Premier Hosts U.S. Education Secretary At Ontario High School
Visit Highlights Improvement in Ontario Schools and Student Success
Premier Dalton McGuinty hosted U.S. Education Secretary Arne Duncan at Weston Collegiate Institute in Toronto to show how Ontario is helping more students get an edge.
The visit highlighted the progress Ontario has made in its education system over the past seven years and the steps taken to get there. One of those steps was to introduce the Specialist High Skills Major program. It began in 2006 with five majors and has now grown to 18. This year it was expanded to 100 more schools across the province, including Weston Collegiate Institute. About 28,000 students are taking advantage of the program to tailor their high school diploma to their interests.
Helping students reach their full potential is part of the Open Ontario Plan. Programs like the Specialist High Skills Major are helping more students graduate, get a job or move on to higher education and help Ontario compete in the global economy.
- U.S. Secretary of Education Arne Duncan joins delegates from around the world for the Building Blocks For Education Summit being held in Toronto today and tomorrow.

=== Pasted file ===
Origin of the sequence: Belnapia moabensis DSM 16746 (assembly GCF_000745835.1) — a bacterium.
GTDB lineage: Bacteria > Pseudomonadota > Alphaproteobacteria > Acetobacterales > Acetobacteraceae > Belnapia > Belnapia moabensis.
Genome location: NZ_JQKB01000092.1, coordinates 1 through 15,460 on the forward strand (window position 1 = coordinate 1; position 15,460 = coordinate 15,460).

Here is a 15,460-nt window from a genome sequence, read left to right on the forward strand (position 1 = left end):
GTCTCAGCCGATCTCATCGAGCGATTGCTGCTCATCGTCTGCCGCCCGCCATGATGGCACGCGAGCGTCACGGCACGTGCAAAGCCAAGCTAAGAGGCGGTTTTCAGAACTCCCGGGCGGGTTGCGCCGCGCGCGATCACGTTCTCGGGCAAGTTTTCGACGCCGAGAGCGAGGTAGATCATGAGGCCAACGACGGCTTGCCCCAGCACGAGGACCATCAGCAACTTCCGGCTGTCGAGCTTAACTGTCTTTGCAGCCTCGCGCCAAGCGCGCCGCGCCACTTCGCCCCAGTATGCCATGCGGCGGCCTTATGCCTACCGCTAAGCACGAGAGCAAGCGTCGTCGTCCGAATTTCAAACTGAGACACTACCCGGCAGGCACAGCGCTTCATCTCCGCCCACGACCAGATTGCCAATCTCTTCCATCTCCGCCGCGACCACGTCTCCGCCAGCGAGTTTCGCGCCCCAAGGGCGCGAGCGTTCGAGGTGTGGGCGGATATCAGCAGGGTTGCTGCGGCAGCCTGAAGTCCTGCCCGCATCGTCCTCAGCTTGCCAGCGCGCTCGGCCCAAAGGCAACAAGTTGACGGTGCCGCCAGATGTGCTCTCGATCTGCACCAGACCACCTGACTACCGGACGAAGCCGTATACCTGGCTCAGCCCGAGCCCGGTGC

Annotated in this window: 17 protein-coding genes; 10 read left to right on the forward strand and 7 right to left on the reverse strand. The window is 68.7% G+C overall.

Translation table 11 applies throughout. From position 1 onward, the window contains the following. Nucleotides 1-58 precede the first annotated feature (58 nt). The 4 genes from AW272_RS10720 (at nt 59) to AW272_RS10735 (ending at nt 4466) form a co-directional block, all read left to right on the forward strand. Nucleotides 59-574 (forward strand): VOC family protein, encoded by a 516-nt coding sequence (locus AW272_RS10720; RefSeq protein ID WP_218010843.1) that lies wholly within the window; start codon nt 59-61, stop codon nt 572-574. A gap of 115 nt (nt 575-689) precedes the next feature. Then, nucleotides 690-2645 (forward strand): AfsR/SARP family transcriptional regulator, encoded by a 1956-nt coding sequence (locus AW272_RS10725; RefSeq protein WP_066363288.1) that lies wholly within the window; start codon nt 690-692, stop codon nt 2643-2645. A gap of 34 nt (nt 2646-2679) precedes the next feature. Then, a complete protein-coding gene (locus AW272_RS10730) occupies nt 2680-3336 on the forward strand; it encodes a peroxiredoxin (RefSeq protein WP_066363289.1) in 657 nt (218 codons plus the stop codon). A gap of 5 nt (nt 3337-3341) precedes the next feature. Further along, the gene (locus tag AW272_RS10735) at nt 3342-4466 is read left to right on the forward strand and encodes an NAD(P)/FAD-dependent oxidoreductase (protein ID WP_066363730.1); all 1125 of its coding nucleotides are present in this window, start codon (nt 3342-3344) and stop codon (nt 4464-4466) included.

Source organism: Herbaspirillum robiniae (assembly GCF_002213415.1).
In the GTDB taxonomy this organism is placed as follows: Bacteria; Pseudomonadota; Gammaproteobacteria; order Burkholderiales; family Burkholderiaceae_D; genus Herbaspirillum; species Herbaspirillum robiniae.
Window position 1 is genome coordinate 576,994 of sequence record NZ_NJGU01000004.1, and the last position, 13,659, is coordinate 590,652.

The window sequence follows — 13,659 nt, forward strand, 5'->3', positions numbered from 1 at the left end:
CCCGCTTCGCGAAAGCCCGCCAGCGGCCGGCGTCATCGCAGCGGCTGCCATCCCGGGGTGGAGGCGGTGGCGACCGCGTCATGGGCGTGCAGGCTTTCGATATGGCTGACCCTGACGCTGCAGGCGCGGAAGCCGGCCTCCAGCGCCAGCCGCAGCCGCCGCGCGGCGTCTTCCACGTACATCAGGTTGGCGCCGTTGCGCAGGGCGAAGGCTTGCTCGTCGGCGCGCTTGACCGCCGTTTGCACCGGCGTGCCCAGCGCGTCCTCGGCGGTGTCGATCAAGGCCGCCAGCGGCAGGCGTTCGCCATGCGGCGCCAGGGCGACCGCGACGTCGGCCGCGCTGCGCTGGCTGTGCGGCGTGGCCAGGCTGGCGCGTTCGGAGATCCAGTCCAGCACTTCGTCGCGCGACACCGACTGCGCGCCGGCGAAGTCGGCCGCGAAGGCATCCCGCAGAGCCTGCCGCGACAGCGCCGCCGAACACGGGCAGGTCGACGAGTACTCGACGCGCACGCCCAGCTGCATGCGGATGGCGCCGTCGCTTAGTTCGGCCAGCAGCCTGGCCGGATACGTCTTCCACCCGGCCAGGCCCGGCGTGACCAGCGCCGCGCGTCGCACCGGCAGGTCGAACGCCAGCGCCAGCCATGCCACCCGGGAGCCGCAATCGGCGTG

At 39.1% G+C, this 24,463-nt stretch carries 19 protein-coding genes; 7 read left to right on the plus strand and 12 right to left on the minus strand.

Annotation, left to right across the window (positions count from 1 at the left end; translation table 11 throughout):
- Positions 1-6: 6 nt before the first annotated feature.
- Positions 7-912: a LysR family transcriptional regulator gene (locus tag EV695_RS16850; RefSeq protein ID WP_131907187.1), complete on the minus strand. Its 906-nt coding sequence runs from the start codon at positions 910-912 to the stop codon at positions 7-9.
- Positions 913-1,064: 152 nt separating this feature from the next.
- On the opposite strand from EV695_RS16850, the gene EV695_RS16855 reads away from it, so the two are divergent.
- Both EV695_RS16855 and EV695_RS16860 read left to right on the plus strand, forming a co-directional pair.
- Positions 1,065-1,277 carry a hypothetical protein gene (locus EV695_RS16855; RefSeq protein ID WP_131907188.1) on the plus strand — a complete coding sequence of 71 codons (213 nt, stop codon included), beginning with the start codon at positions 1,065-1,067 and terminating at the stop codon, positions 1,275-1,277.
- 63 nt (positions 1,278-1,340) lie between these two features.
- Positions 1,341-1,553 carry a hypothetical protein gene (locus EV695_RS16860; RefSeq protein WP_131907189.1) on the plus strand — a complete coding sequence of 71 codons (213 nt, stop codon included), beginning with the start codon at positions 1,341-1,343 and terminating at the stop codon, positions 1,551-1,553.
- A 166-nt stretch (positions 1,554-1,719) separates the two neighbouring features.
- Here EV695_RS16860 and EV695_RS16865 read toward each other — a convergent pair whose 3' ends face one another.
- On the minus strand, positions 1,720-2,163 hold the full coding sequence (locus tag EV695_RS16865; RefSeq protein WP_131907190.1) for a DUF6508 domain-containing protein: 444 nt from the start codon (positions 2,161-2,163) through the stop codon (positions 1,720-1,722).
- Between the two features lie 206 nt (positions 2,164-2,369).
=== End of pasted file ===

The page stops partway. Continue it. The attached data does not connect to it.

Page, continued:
- There are now over 1,000 Specialist High Skills Majors programs in more than 530 secondary schools across Ontario -- an increase of 260 programs, 100 schools and 8,000 students over last year.
- Since 2005, Student Success initiatives have helped raise Ontario's graduation rate from 68 per cent in 2003-04 to 79 per cent in 2008-09.
- Staying in school until the age of 18 or graduation has been the law since 2006.
“Education is our economic plan. We're headed in the right direction and now it's time to build on our results. That's why we're expanding programs like the Specialist High Skills Major, so Ontario students can get an edge on the competition.”
“It is important that our government is providing more hands-on learning opportunities for our students. Programs like the new Manufacturing Specialist High Skills Major at Weston Collegiate allow students to test drive their career interests while still in high school.”